U.S. Rep. Keith Ellison returned to the campaign trail Friday in his quest to become Minnesota attorney general, as he tries to move past an allegation the he abused his ex-girlfriend.
He reiterated his denial of the accusation at a door-knocking event in north Minneapolis. He said he will not drop out of the race and will seek the DFL endorsement at the party’s state executive committee meeting Saturday.
“I believe I’ll be endorsed, and we’re working hard to make that happen,” Ellison said. “But I understand that these allegations have introduced something that, you know, that people have to contend with.”
Karen Monahan, Ellison’s ex-girlfriend, has described a 2016 incident where Ellison screamed at her while trying to drag her off a bed by her legs and feet. Monahan’s son made the allegation last Saturday in a Facebook post, saying he saw a video of what happened on his mother’s computer. Monahan later affirmed her son’s comments and said she used her phone to record the encounter.
Monahan told the Star Tribune on Friday that she offered to meet with state DFL Party Chairman Ken Martin to talk about it. She said Martin has not responded to that offer she sent via Facebook. Martin said he never received it.
He met with Monahan, who is a Sierra Club organizer, earlier this year to talk about other things and she never mentioned the experience with Ellison, Martin said.
“I’m not here to convince anyone,” Monahan said via text. “I simply shared my story, and if others are concerned about this issue and want to have an authentic conversation, I’m happy to meet with them.”
Ellison won the DFL primary Tuesday, receiving widespread support across the state even after the allegation emerged over the weekend. He will compete with Republican Doug Wardlow for the attorney general’s job in the November general election.
Ellison has kept a low profile since the primary, though he did have a small gathering with supporters in Woodbury on Thursday night. At Friday’s event in Minneapolis, Ellison gave the group of about 15 volunteers a short pep talk and told them to focus on the issues, such as protecting senior citizens from scams, lowering drug prices and fighting for equality for women, immigrants and people of color.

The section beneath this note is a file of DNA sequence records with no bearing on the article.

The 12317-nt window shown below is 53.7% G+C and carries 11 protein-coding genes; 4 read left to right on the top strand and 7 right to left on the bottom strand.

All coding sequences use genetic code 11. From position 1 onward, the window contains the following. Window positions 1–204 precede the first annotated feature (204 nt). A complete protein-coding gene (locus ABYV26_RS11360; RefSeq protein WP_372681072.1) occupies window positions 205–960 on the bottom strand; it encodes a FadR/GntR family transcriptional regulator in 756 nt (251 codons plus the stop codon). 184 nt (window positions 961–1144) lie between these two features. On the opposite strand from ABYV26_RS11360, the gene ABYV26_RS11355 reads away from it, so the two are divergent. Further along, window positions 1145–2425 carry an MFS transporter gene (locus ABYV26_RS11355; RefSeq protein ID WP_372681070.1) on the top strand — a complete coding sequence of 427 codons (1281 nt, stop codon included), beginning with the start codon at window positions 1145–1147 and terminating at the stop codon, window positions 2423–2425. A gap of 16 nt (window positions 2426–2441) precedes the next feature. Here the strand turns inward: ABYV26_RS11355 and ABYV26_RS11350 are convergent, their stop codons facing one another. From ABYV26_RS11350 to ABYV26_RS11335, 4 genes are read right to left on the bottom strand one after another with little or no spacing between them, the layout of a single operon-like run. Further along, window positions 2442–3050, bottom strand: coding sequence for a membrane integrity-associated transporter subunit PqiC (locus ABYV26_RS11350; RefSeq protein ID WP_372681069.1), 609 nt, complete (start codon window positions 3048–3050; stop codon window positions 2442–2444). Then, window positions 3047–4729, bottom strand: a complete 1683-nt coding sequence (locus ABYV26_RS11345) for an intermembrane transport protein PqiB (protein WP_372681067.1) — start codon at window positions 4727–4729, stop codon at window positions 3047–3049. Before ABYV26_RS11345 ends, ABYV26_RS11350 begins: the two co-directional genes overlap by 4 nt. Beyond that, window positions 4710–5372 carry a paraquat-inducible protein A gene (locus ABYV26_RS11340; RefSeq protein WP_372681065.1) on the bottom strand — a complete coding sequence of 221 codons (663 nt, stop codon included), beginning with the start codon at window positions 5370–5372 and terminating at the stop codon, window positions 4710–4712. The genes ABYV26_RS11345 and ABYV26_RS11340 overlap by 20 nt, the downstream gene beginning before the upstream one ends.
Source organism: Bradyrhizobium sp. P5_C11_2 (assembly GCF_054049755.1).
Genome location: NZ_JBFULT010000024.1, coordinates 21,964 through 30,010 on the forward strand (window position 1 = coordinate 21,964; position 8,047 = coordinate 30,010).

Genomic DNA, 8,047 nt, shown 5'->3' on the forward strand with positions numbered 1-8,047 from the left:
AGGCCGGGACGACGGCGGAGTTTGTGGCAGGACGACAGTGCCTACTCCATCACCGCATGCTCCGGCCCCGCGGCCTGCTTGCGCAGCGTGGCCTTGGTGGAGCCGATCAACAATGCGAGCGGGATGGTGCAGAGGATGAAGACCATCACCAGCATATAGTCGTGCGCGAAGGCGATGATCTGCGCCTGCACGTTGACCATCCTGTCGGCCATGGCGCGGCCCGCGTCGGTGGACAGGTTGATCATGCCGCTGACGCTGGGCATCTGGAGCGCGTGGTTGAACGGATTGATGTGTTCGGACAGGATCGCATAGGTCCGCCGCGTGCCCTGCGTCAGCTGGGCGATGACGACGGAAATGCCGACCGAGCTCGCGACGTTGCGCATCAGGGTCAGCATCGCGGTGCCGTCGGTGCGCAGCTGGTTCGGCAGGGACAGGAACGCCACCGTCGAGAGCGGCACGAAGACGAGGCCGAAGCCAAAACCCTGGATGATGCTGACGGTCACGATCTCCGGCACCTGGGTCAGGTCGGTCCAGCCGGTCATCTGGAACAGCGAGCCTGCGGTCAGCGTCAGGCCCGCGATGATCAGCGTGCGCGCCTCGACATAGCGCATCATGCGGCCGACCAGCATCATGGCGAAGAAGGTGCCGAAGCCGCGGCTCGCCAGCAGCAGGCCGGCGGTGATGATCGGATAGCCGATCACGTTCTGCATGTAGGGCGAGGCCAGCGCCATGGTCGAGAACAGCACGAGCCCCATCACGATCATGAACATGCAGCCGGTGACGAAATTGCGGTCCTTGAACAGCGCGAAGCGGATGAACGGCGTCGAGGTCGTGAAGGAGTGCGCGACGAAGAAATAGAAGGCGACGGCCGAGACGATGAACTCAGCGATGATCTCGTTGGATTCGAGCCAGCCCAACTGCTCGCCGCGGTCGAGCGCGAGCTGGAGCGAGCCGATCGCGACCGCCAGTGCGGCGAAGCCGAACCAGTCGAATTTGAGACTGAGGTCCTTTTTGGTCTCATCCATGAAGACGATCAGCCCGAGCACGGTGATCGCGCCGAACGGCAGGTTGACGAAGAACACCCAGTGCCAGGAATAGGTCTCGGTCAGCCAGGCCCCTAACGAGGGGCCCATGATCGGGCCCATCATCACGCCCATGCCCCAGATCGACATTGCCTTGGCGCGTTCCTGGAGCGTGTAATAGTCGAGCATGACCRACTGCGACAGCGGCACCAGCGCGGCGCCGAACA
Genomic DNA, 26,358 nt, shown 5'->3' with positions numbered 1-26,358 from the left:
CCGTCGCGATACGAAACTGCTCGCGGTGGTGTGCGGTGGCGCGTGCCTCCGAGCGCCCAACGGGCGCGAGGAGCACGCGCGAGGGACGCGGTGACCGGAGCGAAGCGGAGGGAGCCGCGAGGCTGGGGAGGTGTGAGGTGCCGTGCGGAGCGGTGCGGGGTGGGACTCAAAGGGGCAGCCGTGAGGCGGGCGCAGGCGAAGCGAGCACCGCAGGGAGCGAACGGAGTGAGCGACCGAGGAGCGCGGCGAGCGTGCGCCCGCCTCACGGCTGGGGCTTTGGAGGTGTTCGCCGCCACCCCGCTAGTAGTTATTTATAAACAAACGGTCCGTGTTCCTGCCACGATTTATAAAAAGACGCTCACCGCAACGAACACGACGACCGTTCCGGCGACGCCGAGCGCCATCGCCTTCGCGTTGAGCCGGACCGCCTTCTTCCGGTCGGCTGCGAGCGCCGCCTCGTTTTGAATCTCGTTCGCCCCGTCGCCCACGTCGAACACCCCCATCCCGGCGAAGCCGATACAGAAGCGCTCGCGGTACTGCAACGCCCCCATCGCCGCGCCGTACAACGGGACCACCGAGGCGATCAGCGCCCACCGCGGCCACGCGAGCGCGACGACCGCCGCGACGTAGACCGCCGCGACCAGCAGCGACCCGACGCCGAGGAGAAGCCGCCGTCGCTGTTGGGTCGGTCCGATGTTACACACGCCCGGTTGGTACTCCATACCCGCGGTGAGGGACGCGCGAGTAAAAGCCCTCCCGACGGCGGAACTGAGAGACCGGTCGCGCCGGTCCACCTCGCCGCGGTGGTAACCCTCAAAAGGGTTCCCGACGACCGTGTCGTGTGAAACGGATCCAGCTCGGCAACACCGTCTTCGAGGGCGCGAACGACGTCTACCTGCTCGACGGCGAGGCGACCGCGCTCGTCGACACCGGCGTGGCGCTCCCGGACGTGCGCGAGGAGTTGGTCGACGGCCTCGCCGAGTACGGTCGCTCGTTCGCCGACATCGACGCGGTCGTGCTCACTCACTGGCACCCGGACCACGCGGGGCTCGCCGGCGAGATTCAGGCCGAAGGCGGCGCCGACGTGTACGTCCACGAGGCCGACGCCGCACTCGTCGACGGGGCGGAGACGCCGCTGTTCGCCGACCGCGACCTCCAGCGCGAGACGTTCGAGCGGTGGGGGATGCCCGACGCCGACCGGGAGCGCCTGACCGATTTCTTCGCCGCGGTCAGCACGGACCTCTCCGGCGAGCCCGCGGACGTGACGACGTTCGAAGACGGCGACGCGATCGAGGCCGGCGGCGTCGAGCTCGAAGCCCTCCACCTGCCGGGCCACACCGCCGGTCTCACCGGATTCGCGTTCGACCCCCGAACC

He then addressed a group of reporters. He said he is trying to assure voters who might be rethinking their support that their trust in him was well-placed.
“Not only did I not do this, I will continue to be an advocate for safe homes for all people, especially women. I will continue to be a fierce opponent of domestic violence,” he said.
Millions of women have been abused or mistreated and not believed, Ellison said, and that’s a real problem.
“I don’t believe everybody who says something should be believed just because they said it, but I do believe people should be listened to,” he said.
Monahan told CBS News on Thursday that the 2016 incident was the only time Ellison was physically violent during their relationship, and she does not want to share the video of it because it is traumatizing. Ellison said Friday such a video could not exist, because the abuse never happened.
Women’s advocacy groups UltraViolet and the National Organization for Women have called for Ellison to withdraw from the race to become Minnesota’s chief legal officer and said they believe survivors of domestic violence.
Even if Ellison wanted to take his name off the November ballot, he likely could not do so because certain criteria would have to be met, according to the Minnesota Secretary of State’s Office.
Jennifer Christensen, president of the South St. Paul-based division of the United Food and Commercial Workers union, was among the volunteers at North Commons Park. Ellison’s congressional district includes Minneapolis and some surrounding suburbs and does not extend to South St. Paul, she said, but he stood with the union when they needed him and they are standing with Ellison now.
She said she believes Ellison didn’t abuse Monahan, and his campaign reached out to the union after the allegations to touch base. She said she wants due process to get to the truth of what happened, and did not like how Democratic Party leaders forced U.S. Sen. Al Franken to resign after allegations were made against him.
“Our most powerful advocates can be so easily destroyed by an accusation because we’re seeking this high level of perfection that none of us have. … These are human beings that are fighting for us,” Christensen said.
A family of six from New York was also part of the group of door knocking supporters in green T-shirts. Long Island resident Ishan Khwaja said he has known Ellison for a decade, and his wife and four children came to Minnesota to help campaign for him the week before the primary.
“Whatever happens between closed doors, I have to say that it’s irrelevant to what he does for the people here,” Melina Khwaja said, adding that Ellison has helped the community and would have even more power to do so if elected attorney general.